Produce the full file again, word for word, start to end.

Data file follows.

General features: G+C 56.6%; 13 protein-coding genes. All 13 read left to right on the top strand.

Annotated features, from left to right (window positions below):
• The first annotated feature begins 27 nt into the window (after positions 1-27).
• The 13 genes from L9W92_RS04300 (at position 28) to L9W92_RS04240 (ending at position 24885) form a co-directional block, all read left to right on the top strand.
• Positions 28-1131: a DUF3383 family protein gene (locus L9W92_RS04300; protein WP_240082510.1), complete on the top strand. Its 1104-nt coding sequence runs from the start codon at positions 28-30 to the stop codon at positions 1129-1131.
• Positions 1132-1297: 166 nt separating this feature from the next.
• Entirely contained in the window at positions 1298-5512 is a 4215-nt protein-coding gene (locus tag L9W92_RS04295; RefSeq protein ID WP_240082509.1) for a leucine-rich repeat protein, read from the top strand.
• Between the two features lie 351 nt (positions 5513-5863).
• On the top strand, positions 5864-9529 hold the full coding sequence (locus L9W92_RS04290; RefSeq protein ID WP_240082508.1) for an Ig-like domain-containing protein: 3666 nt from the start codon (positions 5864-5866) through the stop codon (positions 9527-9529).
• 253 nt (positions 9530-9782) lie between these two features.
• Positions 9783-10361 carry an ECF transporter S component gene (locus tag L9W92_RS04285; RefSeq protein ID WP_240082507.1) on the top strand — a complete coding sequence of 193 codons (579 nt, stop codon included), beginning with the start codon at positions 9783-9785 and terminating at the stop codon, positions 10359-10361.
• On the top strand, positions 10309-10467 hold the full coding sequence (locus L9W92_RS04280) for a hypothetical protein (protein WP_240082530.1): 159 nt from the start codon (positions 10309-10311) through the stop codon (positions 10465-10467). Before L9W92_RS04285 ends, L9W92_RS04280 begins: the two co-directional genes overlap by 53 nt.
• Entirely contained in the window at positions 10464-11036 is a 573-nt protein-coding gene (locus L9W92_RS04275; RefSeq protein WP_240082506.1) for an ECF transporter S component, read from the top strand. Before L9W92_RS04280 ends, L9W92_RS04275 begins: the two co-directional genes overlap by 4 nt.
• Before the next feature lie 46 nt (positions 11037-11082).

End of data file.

General features: G+C 56.6%; 13 protein-coding genes. All 13 read left to right on the top strand.

Annotated features, from left to right (window positions below):
• The first annotated feature begins 27 nt into the window (after positions 1-27).
• The 13 genes from L9W92_RS04300 (at position 28) to L9W92_RS04240 (ending at position 24885) form a co-directional block, all read left to right on the top strand.
• Positions 28-1131: a DUF3383 family protein gene (locus L9W92_RS04300; protein WP_240082510.1), complete on the top strand. Its 1104-nt coding sequence runs from the start codon at positions 28-30 to the stop codon at positions 1129-1131.
• Positions 1132-1297: 166 nt separating this feature from the next.
• Entirely contained in the window at positions 1298-5512 is a 4215-nt protein-coding gene (locus tag L9W92_RS04295; RefSeq protein ID WP_240082509.1) for a leucine-rich repeat protein, read from the top strand.
• Between the two features lie 351 nt (positions 5513-5863).
• On the top strand, positions 5864-9529 hold the full coding sequence (locus L9W92_RS04290; RefSeq protein ID WP_240082508.1) for an Ig-like domain-containing protein: 3666 nt from the start codon (positions 5864-5866) through the stop codon (positions 9527-9529).
• 253 nt (positions 9530-9782) lie between these two features.
• Positions 9783-10361 carry an ECF transporter S component gene (locus tag L9W92_RS04285; RefSeq protein ID WP_240082507.1) on the top strand — a complete coding sequence of 193 codons (579 nt, stop codon included), beginning with the start codon at positions 9783-9785 and terminating at the stop codon, positions 10359-10361.
• On the top strand, positions 10309-10467 hold the full coding sequence (locus L9W92_RS04280) for a hypothetical protein (protein WP_240082530.1): 159 nt from the start codon (positions 10309-10311) through the stop codon (positions 10465-10467). Before L9W92_RS04285 ends, L9W92_RS04280 begins: the two co-directional genes overlap by 53 nt.
• Entirely contained in the window at positions 10464-11036 is a 573-nt protein-coding gene (locus L9W92_RS04275; RefSeq protein WP_240082506.1) for an ECF transporter S component, read from the top strand. Before L9W92_RS04280 ends, L9W92_RS04275 begins: the two co-directional genes overlap by 4 nt.
• Before the next feature lie 46 nt (positions 11037-11082).